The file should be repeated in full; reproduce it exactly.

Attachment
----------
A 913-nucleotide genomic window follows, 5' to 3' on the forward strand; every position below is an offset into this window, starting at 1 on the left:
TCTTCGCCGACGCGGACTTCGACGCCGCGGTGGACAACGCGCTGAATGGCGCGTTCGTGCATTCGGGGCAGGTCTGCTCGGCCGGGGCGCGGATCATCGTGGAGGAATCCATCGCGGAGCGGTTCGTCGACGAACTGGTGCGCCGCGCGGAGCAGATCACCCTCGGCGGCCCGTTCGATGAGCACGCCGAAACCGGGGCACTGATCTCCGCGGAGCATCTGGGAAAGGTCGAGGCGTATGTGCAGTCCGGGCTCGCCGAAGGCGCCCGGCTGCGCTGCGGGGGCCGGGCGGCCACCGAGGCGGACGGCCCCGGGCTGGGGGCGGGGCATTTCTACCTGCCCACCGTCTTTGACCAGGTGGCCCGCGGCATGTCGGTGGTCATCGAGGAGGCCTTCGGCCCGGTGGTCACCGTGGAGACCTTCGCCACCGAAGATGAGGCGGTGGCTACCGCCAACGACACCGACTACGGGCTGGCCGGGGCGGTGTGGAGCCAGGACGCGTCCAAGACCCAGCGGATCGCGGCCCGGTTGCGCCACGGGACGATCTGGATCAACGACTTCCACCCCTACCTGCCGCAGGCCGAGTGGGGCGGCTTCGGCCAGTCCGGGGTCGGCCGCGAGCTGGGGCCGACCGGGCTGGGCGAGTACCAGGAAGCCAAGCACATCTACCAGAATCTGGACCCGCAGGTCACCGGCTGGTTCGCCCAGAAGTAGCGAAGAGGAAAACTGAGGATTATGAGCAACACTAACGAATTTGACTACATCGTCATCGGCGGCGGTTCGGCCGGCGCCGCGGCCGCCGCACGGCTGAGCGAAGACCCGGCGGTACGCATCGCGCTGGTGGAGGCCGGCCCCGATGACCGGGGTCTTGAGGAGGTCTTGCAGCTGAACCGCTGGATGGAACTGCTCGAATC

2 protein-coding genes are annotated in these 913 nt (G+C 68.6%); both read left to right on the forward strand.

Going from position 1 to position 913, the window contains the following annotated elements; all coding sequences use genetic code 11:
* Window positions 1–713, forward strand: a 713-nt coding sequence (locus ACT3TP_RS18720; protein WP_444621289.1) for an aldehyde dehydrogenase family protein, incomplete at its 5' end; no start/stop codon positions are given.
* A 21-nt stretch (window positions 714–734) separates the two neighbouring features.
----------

A 913-nucleotide genomic window follows, 5' to 3' on the forward strand; every position below is an offset into this window, starting at 1 on the left:
TCTTCGCCGACGCGGACTTCGACGCCGCGGTGGACAACGCGCTGAATGGCGCGTTCGTGCATTCGGGGCAGGTCTGCTCGGCCGGGGCGCGGATCATCGTGGAGGAATCCATCGCGGAGCGGTTCGTCGACGAACTGGTGCGCCGCGCGGAGCAGATCACCCTCGGCGGCCCGTTCGATGAGCACGCCGAAACCGGGGCACTGATCTCCGCGGAGCATCTGGGAAAGGTCGAGGCGTATGTGCAGTCCGGGCTCGCCGAAGGCGCCCGGCTGCGCTGCGGGGGCCGGGCGGCCACCGAGGCGGACGGCCCCGGGCTGGGGGCGGGGCATTTCTACCTGCCCACCGTCTTTGACCAGGTGGCCCGCGGCATGTCGGTGGTCATCGAGGAGGCCTTCGGCCCGGTGGTCACCGTGGAGACCTTCGCCACCGAAGATGAGGCGGTGGCTACCGCCAACGACACCGACTACGGGCTGGCCGGGGCGGTGTGGAGCCAGGACGCGTCCAAGACCCAGCGGATCGCGGCCCGGTTGCGCCACGGGACGATCTGGATCAACGACTTCCACCCCTACCTGCCGCAGGCCGAGTGGGGCGGCTTCGGCCAGTCCGGGGTCGGCCGCGAGCTGGGGCCGACCGGGCTGGGCGAGTACCAGGAAGCCAAGCACATCTACCAGAATCTGGACCCGCAGGTCACCGGCTGGTTCGCCCAGAAGTAGCGAAGAGGAAAACTGAGGATTATGAGCAACACTAACGAATTTGACTACATCGTCATCGGCGGCGGTTCGGCCGGCGCCGCGGCCGCCGCACGGCTGAGCGAAGACCCGGCGGTACGCATCGCGCTGGTGGAGGCCGGCCCCGATGACCGGGGTCTTGAGGAGGTCTTGCAGCTGAACCGCTGGATGGAACTGCTCGAATC

2 protein-coding genes are annotated in these 913 nt (G+C 68.6%); both read left to right on the forward strand.

Going from position 1 to position 913, the window contains the following annotated elements; all coding sequences use genetic code 11:
* Window positions 1–713, forward strand: a 713-nt coding sequence (locus ACT3TP_RS18720; protein WP_444621289.1) for an aldehyde dehydrogenase family protein, incomplete at its 5' end; no start/stop codon positions are given.
* A 21-nt stretch (window positions 714–734) separates the two neighbouring features.